British Airways' (BA) plans to takeover India’s GoAir have been grounded by ownership restrictions. BA had reportedly been negotiating to take a controlling or significant minority share and intended to establish an Indian intermediary company to hold its investment in GoAir.
The deal, if it had gone through, would have provided a much-needed injection of capital to the struggling LCC. BA is reportedly now planning to negotiate a commercial agreement with GoAir. The Indian government has no guidelines on franchising arrangements.
Launches new premium class product
Possibly as part of the British Airways overtures, GoAir announced plans to trial a premium section, "Go Comfort", effective from this Winter-08/09 Schedule, as part of its re-branding as a "value carrier".
According to CEO, Edgardo Badiali, the current economic slowdown was an opportunity to attract corporate travelers, stating there was a growing trend among businesses to tighten their travel budgets and encourage middle-level executives to travel with LCCs to cut costs. GoAir's new Go Comfort class also aims to encourage repeat business travel, with one fifth of the carrier's passengers currently repeat travellers.
GoAir is promoting its class as the "comfort of a Business Class at the price of a full service Economy Class ticket". GoAir has initially dedicated the first three to four rows of its A320s to the new section, which will offer light snacks and other "frills", charging INR1,750 (USD35.40) extra for the service. If successful, GoAir reportedly plans to remove further rows in the future to allow more leg room for this segment, and will consider offering full meals.
Features of GoAir's "Go Comfort" class
Better leg space: pitch between two rows increased to 34"
Comfort seating: middle seat is always free
Priority check in
Reschedule travel plans at no extra cost
GoAir last month announced it had rebranded itself as a "value carrier", positioned between LCCs and full service carriers, with which it aims to create a new value for money product with passengers having to "pay to get more", while retaining its point-to-point operating strategy. As part of the repositioning strategy, GoAir also reportedly plans to further expand its inflight F&B offering, return check-in facilities, and telephone check-in services.
India's domestic LCC market appears to be shrinking in line with higher fuel costs, with former LCC Deccan's recent absorption and rebranding by parent Kingfisher as 'Kingfisher Red', as it too targets higher yielding passengers. JetLite (the former Air Sahara) has also been re-branded as a value carrier. Pure domestic LCC models left remaining are SpiceJet and IndiGo.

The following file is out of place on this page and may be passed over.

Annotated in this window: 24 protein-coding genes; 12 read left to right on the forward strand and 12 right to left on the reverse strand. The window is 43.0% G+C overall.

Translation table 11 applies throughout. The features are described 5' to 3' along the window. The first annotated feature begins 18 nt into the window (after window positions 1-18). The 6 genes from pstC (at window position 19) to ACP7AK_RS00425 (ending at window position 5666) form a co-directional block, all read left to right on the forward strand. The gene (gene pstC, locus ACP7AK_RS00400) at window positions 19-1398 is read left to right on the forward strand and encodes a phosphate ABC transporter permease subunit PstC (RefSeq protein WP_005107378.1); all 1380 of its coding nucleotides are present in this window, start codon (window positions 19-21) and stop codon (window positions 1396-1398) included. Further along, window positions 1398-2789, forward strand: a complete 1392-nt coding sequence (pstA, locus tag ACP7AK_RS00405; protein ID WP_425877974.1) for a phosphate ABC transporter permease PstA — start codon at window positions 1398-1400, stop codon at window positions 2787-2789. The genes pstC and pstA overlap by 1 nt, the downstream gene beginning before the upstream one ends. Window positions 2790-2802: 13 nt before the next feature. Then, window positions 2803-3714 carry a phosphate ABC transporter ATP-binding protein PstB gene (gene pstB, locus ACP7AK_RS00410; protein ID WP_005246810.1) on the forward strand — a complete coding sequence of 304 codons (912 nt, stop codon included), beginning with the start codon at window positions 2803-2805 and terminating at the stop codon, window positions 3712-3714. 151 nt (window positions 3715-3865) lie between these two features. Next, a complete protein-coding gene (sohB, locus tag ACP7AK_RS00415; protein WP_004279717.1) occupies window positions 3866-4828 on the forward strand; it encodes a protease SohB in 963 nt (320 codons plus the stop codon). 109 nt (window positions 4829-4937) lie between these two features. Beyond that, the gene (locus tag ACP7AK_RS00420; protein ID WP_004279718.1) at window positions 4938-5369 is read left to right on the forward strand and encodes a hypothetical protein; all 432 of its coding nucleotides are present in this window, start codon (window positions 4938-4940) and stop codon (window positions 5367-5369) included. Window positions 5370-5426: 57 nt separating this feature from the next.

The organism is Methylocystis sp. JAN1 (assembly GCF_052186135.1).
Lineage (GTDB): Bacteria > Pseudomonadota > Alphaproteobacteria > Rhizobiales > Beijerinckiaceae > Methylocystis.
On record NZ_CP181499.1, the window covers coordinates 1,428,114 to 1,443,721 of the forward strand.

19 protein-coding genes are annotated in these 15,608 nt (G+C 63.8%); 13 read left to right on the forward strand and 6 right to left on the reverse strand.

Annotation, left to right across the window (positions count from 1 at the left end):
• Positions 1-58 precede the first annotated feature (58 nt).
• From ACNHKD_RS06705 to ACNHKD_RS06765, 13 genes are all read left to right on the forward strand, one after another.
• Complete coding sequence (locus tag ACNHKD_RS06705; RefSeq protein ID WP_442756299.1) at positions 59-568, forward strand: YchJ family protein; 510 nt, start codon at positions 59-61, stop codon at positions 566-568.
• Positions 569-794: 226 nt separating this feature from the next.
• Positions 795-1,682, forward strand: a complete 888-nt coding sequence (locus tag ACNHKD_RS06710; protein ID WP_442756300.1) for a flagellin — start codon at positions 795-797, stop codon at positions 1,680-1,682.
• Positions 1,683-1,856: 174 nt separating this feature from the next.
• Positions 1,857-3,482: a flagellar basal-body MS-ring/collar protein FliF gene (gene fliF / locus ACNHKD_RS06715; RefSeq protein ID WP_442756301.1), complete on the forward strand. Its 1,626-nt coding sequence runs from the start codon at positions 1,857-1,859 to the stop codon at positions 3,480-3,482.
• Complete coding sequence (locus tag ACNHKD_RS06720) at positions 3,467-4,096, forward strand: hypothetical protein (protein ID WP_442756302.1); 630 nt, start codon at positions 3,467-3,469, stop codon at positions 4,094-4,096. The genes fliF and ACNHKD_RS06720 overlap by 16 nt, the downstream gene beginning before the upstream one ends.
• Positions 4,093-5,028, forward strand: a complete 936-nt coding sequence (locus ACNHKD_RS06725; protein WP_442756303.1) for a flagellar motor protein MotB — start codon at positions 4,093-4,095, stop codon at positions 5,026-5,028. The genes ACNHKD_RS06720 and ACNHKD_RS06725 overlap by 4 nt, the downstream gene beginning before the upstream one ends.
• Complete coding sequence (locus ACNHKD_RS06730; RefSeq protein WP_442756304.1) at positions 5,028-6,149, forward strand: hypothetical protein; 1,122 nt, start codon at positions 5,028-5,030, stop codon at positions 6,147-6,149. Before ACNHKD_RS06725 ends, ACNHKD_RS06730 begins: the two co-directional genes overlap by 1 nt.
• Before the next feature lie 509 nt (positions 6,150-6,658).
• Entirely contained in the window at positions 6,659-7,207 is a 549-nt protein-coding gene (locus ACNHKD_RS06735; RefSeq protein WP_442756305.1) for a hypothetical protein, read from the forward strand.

Hit by high fuel prices, intense competition and weak growth in price-sensitive demand, GoAir's shift of business model underscores the difficulties facing poorly capitalised LCCs. Ministry of Civil Aviation reports GoAir's captured only a 1.8% domestic market share in Sep-08.
Indian domestic passenger market share in Sep-08:
Vocal critic of the LCC model, Kingfisher Chairman and CEO, Vijay Mallya, stated, "if GoAir, which is the recent champion of low-cost carriers, is changing its model, it only proves what I have been saying for so long, that the budget carrier model cannot survive in India".
Reports 62.8% fall in passenger numbers in Sep-08
GoAir's move away from its current LCC model comes as it struggles to contain losses and retain passenger numbers aggravated by India's rapidly slowing aviation sector. Ministry of Civil Aviation reports GoAir's passenger numbers fell a massive 62.8% year-on-year in Sep-08 to 48,000, although it partially attributes the result to capacity cutbacks, as part of its restructuring programme.
GoAir passenger numbers and passenger numbers growth (% change year-on-year): Jan-07 to Sep-08
GoAir's load factors meanwhile were comparatively higher than its domestic competitors at 57% (no year-on-year change disclosed).
Indian carriers domestic passenger load factor in Sep-08
Slows fleet expansion programme
Mr Badiali announced GoAir's fleet expansion programme had not been severely impacted by the slowdown in the industry, as it was conservative and calculated when initiated.
However, as part of GoAir's restructuring plan, its fleet growth does appear to have been adjusted downwards. Of the 20 A320s ordered, the carrier plans to take delivery of four more A320s by Jun-09. The airline currently has a fleet of six aircraft, but plans to return some aircraft to lessors, for a net fleet of eight A320s by Jun-09.
GoAir was originally scheduled to increase its fleet to ten aircraft by the end of 2009. The carrier previously dramatically slowed its original growth plans of taking delivery of 33 aircraft by the end of 2008. GoAir previously placed firm orders for 20 A320s, and in Apr-08 deferred a proposal to order another 20 A320s (for delivery after 2011), stating it planned to wait for prices to go down before buying additional aircraft.
GoAir A320 family fleet expected delivery schedule (ordered and leased equipment): 2009-2011
GoAir earlier stated it viewed current aircraft prices as too high, and was confident pre-2013 delivery slots will become available as other carriers realise they cannot take delivery of all the A320s that have been ordered.
The carrier awarded Air France Engineering a six-year USD40 million contract to provide MRO services for its future fleet of A320 aircraft.